FDA Approval Insights: Dabrafenib Plus Trametinib for BRAF V600E–Mutated Unresectable or Metastatic Solid Tumors

In Partnership With:

Partner | Cancer Centers | <b>The University of Texas MD Anderson Cancer Center</b>

Dr Subbiah highlights the significance of the FDA approval of dabrafenib and trametinib in adult and pediatric patients at least 6 years of age with BRAF V600E–mutant metastatic or unresectable solid tumors and contextualizes the pivotal data for rare tumor types.

Welcome to OncLive On Air®! I’m your host today, Caroline Seymour.

OncLive On Air® is a podcast from OncLive®, which provides oncology professionals with the resources and information they need to provide the best patient care. In both digital and print formats, OncLive® covers every angle of oncology practice, from new technology to treatment advances to important regulatory decisions.

In today’s episode, we had the pleasure of speaking with Vivek Subbiah, MD, an associate professor in the Investigational Cancer Therapeutics Department and the Center Clinical Medical Director of the Clinical Center for Targeted Therapy, Cancer Medicine Division, at The University of Texas MD Anderson Cancer Center. Subbiah joined us to discuss the FDA approval of dabrafenib (Tafinlar) plus trametinib (Mekinist) in solid tumors with BRAF V600E mutations.

On June 22, 2022, the FDA approved the combination of dabrafenib and trametinib in adult and pediatric patients at least 6 years of age with BRAF V600E–mutant metastatic or unresectable solid tumors who have progressed after previous treatments and who have no satisfactory alternative treatment options.

This regulatory decision was based on findings from 3 clinical trials: the phase 2 ROAR basket study (NCT02034110), arm H of the NCI-MATCH study (NCT02465060), and Study X2101 (NCT02124772).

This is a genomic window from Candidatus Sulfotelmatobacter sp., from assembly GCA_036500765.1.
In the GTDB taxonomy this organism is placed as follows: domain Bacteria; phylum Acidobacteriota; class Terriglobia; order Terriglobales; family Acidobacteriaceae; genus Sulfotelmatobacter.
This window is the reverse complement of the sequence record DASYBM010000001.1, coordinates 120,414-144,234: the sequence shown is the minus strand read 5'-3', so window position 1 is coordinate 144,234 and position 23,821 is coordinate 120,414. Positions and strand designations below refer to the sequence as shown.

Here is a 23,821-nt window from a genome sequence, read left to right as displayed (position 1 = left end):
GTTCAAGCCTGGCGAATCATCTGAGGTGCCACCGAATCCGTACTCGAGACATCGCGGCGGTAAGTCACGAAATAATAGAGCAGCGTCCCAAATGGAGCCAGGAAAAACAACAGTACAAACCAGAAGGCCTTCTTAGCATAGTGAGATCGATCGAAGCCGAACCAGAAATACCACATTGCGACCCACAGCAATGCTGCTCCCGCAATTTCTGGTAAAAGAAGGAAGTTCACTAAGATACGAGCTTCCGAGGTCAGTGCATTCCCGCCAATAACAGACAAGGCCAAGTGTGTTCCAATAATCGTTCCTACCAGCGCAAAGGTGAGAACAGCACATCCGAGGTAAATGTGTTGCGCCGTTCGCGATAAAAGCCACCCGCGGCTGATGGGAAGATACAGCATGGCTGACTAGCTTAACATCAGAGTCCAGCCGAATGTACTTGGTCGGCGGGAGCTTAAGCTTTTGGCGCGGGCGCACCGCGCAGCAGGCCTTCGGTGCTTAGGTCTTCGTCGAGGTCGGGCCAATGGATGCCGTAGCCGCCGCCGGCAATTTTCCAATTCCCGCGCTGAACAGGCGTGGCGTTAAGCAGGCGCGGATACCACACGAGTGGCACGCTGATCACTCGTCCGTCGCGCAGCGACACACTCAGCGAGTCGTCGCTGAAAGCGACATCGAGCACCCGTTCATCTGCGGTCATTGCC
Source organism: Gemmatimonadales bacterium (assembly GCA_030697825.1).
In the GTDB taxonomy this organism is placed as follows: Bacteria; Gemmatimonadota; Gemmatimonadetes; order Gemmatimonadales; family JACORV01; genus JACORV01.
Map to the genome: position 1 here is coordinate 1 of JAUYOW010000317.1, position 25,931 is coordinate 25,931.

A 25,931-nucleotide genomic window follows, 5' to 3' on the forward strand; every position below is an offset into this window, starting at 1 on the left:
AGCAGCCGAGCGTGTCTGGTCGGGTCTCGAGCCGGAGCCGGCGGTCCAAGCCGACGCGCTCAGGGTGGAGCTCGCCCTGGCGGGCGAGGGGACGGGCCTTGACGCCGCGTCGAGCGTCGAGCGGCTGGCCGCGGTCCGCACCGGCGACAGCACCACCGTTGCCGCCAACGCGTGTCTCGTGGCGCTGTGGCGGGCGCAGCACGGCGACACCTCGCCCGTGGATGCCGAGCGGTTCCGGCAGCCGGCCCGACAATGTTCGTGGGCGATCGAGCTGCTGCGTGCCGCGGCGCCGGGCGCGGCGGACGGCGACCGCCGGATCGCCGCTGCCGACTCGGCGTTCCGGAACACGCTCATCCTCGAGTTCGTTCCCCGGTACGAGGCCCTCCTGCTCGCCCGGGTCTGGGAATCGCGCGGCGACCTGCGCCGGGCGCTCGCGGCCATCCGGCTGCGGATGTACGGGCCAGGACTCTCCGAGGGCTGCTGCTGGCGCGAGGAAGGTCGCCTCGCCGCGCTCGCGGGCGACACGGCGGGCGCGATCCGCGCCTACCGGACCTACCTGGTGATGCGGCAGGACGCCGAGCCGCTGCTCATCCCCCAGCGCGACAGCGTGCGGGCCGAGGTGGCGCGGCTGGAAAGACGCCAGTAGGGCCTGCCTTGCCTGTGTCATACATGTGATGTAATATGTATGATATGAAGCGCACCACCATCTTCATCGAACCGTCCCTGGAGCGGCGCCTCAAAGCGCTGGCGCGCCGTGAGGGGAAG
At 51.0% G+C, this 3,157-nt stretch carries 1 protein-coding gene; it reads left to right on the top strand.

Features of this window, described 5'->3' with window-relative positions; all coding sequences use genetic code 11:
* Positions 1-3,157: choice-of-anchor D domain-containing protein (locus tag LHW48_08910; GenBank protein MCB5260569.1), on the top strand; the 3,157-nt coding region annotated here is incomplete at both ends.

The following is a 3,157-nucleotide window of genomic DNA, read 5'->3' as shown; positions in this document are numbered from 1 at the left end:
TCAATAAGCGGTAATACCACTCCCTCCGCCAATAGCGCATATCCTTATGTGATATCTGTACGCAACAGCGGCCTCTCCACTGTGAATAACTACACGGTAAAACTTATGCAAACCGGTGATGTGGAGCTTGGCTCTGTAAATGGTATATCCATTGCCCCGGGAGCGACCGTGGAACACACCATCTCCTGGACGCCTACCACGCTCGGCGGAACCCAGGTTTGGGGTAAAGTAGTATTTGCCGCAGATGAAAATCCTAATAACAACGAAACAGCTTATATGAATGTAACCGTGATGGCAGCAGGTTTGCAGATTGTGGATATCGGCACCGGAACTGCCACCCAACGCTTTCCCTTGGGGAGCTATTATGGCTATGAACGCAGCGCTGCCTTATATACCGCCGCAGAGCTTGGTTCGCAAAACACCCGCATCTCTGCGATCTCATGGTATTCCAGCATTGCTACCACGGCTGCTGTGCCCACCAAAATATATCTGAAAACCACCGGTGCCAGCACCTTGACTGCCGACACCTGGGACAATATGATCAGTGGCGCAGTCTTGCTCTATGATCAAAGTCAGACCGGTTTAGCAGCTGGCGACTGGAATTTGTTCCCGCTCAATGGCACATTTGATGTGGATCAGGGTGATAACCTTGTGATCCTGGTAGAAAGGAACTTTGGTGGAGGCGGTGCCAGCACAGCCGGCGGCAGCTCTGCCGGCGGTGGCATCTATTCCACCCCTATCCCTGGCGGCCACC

In the ROAR trial and arm H of the NCI-MATCH trial, the doublet elicited overall response rates (ORRs) of up to 80% in adult patients with BRAF V600E–mutant solid tumors, including biliary tract cancer, high- and low-grade glioma, and certain gastrointestinal and gynecological cancers. In particular, the ORR was 46% (95% CI, 31%-61%) in patients with biliary tract cancer, 33% (95% CI, 20%-48%) in those with high-grade glioma, 50% (95% CI, 23%-77%) in those with low-grade glioma, 50% in those with adenocarcinoma of the small intestine, and 80% in those with low-grade serous ovarian cancer.

Data from Study X2101, which enrolled pediatric patients with recurrent or refractory solid tumors, showed an ORR of 25% (95% CI, 12%-42%) with the combination.

Across all 3 trials, the toxicity profile of dabrafenib plus trametinib was found to be consistent with the doublet’s known profile in other indications.

In our exclusive interview, Subbiah highlighted the significance of this approval and contextualized these data for rare tumor types.

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